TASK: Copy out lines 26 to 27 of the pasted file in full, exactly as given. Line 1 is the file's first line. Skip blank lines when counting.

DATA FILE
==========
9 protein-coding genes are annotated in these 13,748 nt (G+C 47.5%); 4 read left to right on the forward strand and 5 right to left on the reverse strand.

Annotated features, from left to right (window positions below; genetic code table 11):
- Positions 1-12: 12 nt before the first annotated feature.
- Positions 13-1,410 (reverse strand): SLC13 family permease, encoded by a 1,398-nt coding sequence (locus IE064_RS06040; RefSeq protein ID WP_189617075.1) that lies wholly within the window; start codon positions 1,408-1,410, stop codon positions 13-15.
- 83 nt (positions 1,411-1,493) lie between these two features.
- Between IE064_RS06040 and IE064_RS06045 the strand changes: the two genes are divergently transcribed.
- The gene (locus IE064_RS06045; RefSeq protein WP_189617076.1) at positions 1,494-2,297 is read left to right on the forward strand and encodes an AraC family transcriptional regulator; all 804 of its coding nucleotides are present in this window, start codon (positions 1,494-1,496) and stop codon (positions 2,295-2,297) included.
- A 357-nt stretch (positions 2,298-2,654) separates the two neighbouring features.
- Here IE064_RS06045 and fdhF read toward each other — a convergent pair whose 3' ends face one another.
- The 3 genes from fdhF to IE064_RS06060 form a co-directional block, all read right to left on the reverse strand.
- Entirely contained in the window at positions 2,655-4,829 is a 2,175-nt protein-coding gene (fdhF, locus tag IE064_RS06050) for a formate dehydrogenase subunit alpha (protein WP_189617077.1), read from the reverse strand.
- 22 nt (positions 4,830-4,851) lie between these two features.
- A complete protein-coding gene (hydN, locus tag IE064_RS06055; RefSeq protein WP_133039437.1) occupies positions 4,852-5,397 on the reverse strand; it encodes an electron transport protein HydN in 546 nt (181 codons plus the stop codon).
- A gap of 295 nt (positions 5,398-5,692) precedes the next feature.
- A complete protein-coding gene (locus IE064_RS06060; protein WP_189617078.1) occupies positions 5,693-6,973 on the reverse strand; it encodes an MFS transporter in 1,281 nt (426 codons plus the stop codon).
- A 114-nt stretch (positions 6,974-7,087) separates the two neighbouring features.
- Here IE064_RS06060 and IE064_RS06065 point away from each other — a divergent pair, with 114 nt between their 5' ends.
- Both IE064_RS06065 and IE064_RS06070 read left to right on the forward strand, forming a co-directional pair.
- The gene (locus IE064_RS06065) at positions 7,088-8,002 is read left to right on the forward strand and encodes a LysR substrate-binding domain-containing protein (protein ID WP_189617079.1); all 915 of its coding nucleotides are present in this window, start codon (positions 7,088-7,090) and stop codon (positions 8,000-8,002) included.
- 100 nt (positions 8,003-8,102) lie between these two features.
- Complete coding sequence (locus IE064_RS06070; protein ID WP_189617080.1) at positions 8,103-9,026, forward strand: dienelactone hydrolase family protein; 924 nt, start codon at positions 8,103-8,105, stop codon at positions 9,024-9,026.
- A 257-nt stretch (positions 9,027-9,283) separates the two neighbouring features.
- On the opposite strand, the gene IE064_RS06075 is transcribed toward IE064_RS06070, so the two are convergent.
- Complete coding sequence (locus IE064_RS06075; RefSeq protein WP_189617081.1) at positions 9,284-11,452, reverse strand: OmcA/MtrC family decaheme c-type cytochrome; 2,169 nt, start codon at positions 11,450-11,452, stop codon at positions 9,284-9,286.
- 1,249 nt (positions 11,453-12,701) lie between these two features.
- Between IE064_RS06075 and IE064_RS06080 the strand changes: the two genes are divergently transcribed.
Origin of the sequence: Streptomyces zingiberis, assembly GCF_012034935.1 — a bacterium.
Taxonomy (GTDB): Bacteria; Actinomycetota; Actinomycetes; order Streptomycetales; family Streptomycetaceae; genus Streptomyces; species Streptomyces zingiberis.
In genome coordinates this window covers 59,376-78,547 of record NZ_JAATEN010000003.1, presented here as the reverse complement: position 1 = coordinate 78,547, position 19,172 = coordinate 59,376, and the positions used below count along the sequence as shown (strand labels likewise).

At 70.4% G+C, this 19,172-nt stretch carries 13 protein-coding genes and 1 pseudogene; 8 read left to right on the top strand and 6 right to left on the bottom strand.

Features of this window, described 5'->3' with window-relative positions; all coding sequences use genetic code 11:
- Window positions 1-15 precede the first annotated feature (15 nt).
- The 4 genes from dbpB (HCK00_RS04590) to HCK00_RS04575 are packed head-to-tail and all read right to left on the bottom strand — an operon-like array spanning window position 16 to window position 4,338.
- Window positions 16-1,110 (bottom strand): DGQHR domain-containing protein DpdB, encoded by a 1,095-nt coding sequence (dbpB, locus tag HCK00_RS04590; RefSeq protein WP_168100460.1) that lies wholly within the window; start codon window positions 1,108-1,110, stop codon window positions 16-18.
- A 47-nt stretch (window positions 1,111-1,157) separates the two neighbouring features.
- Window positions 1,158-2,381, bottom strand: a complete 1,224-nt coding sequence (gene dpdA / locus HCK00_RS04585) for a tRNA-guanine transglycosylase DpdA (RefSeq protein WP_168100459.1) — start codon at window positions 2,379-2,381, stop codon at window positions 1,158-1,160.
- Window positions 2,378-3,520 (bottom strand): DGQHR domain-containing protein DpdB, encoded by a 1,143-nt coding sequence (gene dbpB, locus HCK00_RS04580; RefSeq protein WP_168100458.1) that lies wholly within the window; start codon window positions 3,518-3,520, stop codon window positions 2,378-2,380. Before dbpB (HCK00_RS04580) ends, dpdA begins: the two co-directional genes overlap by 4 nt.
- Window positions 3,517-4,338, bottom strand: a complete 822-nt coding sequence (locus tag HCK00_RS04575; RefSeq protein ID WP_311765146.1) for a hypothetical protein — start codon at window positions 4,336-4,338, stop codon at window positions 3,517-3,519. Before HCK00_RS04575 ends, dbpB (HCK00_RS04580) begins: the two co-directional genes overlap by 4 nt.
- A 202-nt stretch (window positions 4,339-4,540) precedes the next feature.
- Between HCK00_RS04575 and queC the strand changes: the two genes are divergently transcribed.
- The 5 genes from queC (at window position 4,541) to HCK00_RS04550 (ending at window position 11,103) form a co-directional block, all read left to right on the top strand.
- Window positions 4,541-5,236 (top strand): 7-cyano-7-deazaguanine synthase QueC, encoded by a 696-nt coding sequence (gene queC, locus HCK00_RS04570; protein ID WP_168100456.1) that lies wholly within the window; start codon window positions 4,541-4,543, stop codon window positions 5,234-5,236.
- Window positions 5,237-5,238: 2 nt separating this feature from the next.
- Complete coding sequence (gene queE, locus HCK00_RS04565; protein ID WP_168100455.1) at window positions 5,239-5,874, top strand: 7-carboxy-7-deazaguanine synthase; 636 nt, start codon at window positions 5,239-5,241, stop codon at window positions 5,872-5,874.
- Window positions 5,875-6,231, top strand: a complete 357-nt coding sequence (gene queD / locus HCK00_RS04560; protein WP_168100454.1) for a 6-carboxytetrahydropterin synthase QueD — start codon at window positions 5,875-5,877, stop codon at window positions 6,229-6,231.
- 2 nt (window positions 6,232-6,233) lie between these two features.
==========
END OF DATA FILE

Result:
- Between IE064_RS06075 and IE064_RS06080 the strand changes: the two genes are divergently transcribed.
Origin of the sequence: Streptomyces zingiberis, assembly GCF_012034935.1 — a bacterium.